I had done everything wrong, race-wise, but being in such a supportive running community made the day turn out right.

Results: Here.

Strava: Here.


Added to my collection of wood from Elevation Culture!

Behind-the-scenes: The kiddos apparently had their own fun. (Photo credit: my 7-year-old daughter)



How I rocked the Quicksilver 100K

Now is not the time to be humble. I kicked that race’s ass.

Quicksilver 100K was the smartest ultramarathon I ever ran. Yes, everything went well for me on race day, and I thank the ultra gods for that. But the way I prepared physically and mentally for this race was completely different from my traditional M.O.

I went into Quicksilver having qualified for the 2018 Boston Marathon at the Modesto Marathon two months prior with a time (and 5-second PR) of 3:29:31. A week later, I ran 75 miles during the 24-hour Barn Burner. Then, due to the hubby being out-of-state “launching freedom,” I took two (much needed) weeks off of running.

Other things changed for me during this time period, as well. I went from being a 99% vegetarian (I ate 5 or 6 meat-containing meals during the entire 11 months) to a 100% vegan as of April 1.

I also started a regimen of 30 burpees a day throughout the month of April, and continued with 20-a-day in May. I felt stronger, I dropped four pounds from my 5-foot-2-inch frame, and my arms gained some definition.

After my short hiatus from running, I began to train for Quicksilver, beginning with a 16-mile training run on the actual course — at least, the first several miles and last few miles of it. It was a huge wakeup call. The hills were brutal, and that wasn’t even the hardest climbing section of the course.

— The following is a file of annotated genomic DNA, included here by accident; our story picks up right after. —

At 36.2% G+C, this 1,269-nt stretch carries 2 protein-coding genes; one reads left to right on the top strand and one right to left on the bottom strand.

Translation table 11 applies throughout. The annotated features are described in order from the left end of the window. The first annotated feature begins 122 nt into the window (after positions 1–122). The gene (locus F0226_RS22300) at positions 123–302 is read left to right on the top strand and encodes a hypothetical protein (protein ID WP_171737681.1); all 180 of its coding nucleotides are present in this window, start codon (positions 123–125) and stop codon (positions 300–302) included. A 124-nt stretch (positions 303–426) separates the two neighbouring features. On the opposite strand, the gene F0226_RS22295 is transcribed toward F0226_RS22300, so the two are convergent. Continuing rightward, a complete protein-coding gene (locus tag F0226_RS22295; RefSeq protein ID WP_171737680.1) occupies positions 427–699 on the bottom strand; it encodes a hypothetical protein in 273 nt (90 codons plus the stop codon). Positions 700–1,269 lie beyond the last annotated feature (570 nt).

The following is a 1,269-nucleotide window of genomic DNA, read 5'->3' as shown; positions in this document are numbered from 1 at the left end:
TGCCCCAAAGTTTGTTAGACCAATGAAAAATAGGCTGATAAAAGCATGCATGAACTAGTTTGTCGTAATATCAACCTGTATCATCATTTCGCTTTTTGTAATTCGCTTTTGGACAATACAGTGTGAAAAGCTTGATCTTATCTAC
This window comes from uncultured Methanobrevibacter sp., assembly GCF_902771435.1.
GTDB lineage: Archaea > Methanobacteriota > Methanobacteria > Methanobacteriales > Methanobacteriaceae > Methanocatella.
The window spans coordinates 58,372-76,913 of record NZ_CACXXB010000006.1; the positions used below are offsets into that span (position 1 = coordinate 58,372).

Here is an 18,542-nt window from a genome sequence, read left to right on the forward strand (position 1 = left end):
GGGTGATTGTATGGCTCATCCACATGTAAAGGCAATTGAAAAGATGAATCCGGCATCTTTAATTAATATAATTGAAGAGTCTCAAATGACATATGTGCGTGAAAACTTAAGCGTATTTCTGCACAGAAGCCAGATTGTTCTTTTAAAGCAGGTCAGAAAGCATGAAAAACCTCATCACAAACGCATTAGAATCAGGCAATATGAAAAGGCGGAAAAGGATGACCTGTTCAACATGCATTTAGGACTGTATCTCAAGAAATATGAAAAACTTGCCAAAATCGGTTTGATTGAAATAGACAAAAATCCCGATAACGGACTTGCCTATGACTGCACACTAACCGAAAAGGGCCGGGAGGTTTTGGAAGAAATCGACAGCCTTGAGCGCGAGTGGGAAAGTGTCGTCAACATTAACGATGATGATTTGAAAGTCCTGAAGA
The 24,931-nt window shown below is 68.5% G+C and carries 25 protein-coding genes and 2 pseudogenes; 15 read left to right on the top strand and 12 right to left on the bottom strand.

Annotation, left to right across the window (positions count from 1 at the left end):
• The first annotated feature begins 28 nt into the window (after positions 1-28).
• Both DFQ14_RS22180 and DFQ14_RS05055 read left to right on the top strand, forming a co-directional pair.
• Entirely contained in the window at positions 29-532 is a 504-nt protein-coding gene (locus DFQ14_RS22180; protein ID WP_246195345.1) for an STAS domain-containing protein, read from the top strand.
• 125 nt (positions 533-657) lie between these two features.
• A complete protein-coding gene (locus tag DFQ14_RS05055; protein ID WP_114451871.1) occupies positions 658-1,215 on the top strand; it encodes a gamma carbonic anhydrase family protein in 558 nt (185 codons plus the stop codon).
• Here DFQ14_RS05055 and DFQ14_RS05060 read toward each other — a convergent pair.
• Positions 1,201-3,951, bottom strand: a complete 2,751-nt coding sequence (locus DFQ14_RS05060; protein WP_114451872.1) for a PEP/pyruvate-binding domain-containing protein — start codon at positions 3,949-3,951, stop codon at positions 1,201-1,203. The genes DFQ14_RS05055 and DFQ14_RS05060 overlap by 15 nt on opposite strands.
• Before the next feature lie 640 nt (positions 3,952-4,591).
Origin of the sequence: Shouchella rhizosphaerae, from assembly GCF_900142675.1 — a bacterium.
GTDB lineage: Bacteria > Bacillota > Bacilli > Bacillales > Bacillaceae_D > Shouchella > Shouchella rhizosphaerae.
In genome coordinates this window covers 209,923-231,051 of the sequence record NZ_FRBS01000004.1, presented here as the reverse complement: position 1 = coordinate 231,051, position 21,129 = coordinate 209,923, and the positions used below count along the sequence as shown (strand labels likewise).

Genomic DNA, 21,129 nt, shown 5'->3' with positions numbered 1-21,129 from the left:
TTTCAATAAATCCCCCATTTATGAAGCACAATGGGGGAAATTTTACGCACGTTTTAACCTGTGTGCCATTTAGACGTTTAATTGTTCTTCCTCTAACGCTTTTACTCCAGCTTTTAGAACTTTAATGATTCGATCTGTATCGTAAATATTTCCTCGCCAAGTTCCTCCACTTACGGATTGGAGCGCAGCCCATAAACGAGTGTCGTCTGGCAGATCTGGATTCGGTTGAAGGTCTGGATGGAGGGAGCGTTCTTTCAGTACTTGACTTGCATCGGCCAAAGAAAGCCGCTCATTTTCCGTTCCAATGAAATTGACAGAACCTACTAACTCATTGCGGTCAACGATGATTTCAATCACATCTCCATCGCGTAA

It gave me a sense of what portions of my home trail I needed to train on. I prescribed myself a hefty dose of Pincushion repeats, a Pa’san Loop and weekly Casino Hill repeats. But, like any average patient, I didn’t follow the orders to a T. Yes, I did the loop; yes, I did my Casino Hill repeats every Wednesday. But I never got around to climbing Pincushion, which, I think, most closely mimics Quicksilver’s dreaded Dog Meat climb.

My PT once again became my best friend as I went in for my pre-race tuneup. I had a trouble spot in the arch of my left foot and tightness of the right hamstring near the ischial tube (or something like that. I don’t really speak anatomy). Tightness in my left psoas also returned, a problem I developed while training for my first BQ in 2014.

Just a few weekly visits later and I felt as ready as I’d ever be. Things were still a little tight from all of the training I was doing, but I wasn’t injured injured.

As the other two Fresno runners prepared in the week before the race by looking at the aid station charts, elevation profiles and maps, I did my best to not research anything.  I didn’t want to see the climbs, I didn’t want to estimate neither my finish time nor the times I’d get to each aid station. I didn’t know how many aid stations there were or how far apart they were.

I had just one plan: run.

The realization that I should have drop bags waiting for me forced me to look at the aid station chart to see how many bags I should pack. I threw a buff, a pair of socks, a Gu and a single-serving pack of Tailwind in each one. I put an extra pair (of brand new! lol) trail shoes in one of the drop bags that I would see twice during the race. Maybe I’ll need ’em, hopefully I won’t. I labeled each bag with the aid station’s name and then hid the aid station chart, never to look at it again. (Until now, as I’m using it for reference to write this race report.)